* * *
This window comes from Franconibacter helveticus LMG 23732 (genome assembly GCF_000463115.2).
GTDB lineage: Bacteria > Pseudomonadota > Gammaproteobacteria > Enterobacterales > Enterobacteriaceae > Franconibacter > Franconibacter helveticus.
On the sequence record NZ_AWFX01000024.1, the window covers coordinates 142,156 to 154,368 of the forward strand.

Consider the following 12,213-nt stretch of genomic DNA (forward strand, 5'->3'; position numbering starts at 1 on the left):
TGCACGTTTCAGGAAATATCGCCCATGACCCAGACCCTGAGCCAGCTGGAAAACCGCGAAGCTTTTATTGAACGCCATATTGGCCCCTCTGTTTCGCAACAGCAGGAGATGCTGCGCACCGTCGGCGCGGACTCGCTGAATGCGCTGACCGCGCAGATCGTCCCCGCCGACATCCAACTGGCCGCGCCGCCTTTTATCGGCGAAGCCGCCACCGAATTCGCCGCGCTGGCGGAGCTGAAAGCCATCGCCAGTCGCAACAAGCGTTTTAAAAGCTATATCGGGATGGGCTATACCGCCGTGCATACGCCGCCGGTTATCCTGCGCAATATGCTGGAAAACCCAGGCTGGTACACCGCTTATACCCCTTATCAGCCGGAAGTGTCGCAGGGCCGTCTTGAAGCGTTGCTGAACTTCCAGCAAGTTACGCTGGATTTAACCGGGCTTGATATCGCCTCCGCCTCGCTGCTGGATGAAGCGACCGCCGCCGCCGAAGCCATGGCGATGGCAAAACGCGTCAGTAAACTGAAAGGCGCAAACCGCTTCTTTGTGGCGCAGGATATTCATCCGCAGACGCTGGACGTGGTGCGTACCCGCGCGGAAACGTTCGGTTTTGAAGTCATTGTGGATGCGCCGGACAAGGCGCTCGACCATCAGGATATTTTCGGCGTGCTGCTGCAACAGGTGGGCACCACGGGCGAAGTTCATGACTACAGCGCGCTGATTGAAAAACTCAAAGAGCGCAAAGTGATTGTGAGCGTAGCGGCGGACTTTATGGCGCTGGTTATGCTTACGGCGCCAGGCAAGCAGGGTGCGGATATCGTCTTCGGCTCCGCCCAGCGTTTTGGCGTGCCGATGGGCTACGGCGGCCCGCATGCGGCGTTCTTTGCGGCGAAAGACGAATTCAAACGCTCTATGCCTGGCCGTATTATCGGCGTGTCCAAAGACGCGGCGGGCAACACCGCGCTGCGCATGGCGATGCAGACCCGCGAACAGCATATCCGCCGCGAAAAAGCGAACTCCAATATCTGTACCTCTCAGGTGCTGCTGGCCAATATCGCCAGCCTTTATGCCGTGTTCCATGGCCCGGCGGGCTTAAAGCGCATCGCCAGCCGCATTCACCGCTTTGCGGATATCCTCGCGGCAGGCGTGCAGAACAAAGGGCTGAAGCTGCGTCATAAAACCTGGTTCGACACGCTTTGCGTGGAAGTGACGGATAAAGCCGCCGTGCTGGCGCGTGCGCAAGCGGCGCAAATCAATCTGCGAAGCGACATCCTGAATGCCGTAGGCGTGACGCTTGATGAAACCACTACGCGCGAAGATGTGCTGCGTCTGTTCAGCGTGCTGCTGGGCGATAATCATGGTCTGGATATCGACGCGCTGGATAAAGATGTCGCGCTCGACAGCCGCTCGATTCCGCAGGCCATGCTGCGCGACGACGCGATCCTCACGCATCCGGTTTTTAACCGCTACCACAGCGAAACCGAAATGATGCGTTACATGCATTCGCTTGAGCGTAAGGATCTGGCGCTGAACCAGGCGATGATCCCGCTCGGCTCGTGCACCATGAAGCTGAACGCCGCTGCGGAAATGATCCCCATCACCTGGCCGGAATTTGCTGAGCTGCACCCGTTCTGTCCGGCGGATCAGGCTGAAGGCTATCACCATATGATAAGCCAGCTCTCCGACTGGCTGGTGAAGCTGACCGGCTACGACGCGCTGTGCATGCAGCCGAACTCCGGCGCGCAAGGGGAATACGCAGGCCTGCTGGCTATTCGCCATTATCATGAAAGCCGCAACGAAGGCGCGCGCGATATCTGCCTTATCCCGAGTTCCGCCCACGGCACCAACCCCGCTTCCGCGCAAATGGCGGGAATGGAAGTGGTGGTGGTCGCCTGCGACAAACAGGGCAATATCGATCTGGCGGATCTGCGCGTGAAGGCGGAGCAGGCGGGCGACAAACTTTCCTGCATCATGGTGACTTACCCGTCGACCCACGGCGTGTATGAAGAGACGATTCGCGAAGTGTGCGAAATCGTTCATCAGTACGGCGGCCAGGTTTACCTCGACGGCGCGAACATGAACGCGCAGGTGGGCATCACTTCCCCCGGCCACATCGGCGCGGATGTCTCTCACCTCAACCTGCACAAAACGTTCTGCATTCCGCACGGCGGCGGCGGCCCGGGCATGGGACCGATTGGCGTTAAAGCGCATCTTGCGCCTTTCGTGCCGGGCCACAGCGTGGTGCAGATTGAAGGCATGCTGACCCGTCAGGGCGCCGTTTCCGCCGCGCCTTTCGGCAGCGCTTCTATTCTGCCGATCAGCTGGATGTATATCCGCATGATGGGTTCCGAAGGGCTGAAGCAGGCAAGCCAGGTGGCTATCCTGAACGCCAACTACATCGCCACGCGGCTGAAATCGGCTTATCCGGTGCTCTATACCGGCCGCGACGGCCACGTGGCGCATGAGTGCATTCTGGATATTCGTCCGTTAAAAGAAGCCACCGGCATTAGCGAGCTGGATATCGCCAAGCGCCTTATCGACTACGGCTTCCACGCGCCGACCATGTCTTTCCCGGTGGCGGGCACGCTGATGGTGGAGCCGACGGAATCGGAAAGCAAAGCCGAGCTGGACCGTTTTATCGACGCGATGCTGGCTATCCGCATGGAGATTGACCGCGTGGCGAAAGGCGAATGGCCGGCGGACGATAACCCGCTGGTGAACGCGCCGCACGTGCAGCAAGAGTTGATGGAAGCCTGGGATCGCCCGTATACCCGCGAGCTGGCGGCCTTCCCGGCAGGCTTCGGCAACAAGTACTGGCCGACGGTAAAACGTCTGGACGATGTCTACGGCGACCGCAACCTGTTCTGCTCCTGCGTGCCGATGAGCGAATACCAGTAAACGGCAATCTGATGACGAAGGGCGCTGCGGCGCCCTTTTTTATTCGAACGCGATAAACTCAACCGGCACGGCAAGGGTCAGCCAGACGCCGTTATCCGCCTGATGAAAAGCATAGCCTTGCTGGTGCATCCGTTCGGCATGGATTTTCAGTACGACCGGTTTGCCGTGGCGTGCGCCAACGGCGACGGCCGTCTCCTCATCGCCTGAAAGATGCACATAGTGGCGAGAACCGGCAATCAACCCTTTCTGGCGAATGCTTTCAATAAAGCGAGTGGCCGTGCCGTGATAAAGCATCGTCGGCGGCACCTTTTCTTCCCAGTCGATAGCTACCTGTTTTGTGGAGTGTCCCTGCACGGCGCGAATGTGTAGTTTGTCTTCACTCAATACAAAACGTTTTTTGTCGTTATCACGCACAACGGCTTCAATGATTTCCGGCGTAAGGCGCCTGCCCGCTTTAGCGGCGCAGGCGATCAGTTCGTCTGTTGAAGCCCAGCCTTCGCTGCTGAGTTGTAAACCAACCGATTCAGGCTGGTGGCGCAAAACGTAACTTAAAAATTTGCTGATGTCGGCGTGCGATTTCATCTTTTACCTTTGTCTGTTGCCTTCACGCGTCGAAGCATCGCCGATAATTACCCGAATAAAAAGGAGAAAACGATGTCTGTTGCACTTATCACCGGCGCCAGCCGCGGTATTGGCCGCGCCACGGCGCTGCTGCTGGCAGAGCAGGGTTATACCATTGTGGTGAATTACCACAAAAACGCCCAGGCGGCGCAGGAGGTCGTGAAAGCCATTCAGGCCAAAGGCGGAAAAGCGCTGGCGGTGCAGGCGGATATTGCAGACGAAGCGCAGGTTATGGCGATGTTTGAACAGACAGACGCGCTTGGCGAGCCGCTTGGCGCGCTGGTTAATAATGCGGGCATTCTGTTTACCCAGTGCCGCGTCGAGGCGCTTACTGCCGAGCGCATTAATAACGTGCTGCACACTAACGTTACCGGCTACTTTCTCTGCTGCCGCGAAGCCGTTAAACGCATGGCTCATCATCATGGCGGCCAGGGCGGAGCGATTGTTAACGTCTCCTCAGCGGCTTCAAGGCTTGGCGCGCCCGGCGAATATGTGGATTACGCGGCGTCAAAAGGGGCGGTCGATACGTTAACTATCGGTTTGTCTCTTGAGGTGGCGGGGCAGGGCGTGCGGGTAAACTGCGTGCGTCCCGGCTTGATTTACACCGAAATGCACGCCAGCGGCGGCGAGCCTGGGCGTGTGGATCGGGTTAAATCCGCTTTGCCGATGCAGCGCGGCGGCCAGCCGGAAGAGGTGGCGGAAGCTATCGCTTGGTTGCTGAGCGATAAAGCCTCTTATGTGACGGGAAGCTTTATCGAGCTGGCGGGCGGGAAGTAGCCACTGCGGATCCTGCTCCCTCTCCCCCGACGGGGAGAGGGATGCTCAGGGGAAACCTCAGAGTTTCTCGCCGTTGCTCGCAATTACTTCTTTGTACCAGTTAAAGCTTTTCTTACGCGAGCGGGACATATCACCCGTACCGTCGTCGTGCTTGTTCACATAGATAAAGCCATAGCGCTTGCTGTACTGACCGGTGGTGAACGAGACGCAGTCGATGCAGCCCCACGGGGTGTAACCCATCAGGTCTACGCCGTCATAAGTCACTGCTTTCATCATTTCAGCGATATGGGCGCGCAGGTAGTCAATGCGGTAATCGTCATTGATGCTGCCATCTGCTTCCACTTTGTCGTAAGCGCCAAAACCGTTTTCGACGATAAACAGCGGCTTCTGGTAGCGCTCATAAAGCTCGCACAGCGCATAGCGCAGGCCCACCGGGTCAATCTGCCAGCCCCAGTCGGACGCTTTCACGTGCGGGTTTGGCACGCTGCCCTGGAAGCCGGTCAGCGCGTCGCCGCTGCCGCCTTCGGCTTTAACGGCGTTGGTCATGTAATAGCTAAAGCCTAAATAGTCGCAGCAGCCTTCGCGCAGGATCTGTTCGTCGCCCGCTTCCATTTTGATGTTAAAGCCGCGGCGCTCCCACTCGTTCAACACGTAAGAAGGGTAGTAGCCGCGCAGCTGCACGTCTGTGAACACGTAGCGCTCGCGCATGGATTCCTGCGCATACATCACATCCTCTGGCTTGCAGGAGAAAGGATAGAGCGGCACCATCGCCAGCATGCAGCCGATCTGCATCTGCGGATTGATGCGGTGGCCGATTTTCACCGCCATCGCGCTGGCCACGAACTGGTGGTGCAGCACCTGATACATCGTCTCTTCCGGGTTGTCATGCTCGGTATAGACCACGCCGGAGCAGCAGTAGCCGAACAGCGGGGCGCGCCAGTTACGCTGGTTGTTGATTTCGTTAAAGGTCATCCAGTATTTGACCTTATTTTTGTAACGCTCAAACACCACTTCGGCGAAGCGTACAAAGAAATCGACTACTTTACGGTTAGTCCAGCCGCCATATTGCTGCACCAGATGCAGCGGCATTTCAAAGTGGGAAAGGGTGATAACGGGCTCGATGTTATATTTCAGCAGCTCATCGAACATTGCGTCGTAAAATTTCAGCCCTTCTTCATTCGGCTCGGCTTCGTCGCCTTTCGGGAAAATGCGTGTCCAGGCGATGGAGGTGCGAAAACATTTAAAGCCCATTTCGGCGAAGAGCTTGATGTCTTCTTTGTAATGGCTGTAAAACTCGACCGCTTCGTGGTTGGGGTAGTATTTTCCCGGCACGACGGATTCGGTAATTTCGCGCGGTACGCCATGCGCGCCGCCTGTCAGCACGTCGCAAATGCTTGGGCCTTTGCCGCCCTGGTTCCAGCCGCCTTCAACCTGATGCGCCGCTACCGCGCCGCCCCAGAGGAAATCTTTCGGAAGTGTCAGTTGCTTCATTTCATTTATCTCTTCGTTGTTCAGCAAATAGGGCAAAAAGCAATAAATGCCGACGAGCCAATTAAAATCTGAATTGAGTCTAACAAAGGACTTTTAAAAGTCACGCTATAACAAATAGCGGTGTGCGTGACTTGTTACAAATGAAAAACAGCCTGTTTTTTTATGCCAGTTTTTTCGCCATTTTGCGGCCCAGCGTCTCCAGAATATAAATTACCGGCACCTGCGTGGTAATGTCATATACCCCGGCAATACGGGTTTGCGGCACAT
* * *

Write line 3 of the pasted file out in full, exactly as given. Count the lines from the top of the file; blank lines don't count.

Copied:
On the sequence record NZ_AWFX01000024.1, the window covers coordinates 142,156 to 154,368 of the forward strand.